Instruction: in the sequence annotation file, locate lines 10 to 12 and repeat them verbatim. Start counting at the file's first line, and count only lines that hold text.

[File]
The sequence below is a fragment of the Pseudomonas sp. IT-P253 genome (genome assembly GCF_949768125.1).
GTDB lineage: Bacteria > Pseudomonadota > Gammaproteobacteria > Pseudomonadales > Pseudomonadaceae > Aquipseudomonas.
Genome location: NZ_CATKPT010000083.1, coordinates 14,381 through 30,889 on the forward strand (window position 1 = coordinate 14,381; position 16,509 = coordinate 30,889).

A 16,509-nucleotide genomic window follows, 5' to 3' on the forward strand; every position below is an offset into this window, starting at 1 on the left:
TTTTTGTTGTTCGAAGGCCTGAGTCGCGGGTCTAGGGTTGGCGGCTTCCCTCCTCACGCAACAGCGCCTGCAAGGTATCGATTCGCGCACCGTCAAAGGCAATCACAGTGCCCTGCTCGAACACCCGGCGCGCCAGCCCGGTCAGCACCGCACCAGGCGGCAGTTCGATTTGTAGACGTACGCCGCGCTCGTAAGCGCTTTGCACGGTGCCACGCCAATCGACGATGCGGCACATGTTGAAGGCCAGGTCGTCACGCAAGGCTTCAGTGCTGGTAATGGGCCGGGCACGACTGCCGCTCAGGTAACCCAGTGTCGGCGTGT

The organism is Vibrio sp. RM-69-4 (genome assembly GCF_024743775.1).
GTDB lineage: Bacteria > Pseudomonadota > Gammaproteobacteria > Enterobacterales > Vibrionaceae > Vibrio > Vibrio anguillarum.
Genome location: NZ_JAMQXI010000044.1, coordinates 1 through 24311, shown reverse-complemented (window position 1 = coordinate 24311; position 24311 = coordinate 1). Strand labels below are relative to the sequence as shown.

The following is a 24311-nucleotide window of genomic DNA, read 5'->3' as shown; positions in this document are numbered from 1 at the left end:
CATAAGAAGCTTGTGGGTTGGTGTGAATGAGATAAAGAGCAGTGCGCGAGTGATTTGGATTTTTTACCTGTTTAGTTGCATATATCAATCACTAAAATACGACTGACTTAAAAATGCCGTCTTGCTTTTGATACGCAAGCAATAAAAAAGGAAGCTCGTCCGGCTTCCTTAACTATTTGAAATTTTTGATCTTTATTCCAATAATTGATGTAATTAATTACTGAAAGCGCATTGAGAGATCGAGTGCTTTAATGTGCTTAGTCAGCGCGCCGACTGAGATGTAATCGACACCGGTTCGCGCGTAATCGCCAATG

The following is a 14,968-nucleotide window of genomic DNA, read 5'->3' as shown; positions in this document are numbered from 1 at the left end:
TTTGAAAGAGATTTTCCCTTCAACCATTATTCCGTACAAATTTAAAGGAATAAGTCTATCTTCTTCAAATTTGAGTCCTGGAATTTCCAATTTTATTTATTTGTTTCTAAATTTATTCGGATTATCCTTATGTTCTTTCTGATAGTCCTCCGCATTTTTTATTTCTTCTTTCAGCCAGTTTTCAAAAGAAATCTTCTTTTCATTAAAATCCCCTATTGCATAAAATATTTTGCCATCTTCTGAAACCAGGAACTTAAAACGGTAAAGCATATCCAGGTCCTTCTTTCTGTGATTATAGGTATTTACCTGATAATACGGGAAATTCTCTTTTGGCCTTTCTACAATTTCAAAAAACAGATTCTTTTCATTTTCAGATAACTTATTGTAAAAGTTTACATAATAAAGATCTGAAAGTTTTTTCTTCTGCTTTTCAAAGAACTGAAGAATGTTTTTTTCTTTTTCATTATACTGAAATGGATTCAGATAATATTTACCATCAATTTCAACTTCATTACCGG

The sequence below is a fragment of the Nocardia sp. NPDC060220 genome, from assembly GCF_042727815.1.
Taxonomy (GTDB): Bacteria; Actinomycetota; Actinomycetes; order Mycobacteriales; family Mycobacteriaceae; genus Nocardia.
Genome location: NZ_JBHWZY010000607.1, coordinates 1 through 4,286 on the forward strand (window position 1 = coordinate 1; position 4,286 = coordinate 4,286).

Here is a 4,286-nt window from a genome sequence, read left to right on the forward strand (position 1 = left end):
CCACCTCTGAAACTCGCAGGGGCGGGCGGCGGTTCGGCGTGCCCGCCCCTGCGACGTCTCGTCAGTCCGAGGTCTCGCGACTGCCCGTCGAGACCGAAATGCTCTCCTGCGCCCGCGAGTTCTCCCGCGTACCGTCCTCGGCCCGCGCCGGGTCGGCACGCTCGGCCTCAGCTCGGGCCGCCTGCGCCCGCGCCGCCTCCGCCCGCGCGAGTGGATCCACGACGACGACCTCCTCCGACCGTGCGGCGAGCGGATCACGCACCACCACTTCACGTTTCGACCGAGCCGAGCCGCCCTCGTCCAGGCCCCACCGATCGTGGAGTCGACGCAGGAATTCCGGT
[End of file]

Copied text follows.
CATAAGAAGCTTGTGGGTTGGTGTGAATGAGATAAAGAGCAGTGCGCGAGTGATTTGGATTTTTTACCTGTTTAGTTGCATATATCAATCACTAAAATACGACTGACTTAAAAATGCCGTCTTGCTTTTGATACGCAAGCAATAAAAAAGGAAGCTCGTCCGGCTTCCTTAACTATTTGAAATTTTTGATCTTTATTCCAATAATTGATGTAATTAATTACTGAAAGCGCATTGAGAGATCGAGTGCTTTAATGTGCTTAGTCAGCGCGCCGACTGAGATGTAATCGACACCGGTTCGCGCGTAATCGCCAATG

The following is a 14,968-nucleotide window of genomic DNA, read 5'->3' as shown; positions in this document are numbered from 1 at the left end:
TTTGAAAGAGATTTTCCCTTCAACCATTATTCCGTACAAATTTAAAGGAATAAGTCTATCTTCTTCAAATTTGAGTCCTGGAATTTCCAATTTTATTTATTTGTTTCTAAATTTATTCGGATTATCCTTATGTTCTTTCTGATAGTCCTCCGCATTTTTTATTTCTTCTTTCAGCCAGTTTTCAAAAGAAATCTTCTTTTCATTAAAATCCCCTATTGCATAAAATATTTTGCCATCTTCTGAAACCAGGAACTTAAAACGGTAAAGCATATCCAGGTCCTTCTTTCTGTGATTATAGGTATTTACCTGATAATACGGGAAATTCTCTTTTGGCCTTTCTACAATTTCAAAAAACAGATTCTTTTCATTTTCAGATAACTTATTGTAAAAGTTTACATAATAAAGATCTGAAAGTTTTTTCTTCTGCTTTTCAAAGAACTGAAGAATGTTTTTTTCTTTTTCATTATACTGAAATGGATTCAGATAATATTTACCATCAATTTCAACTTCATTACCGG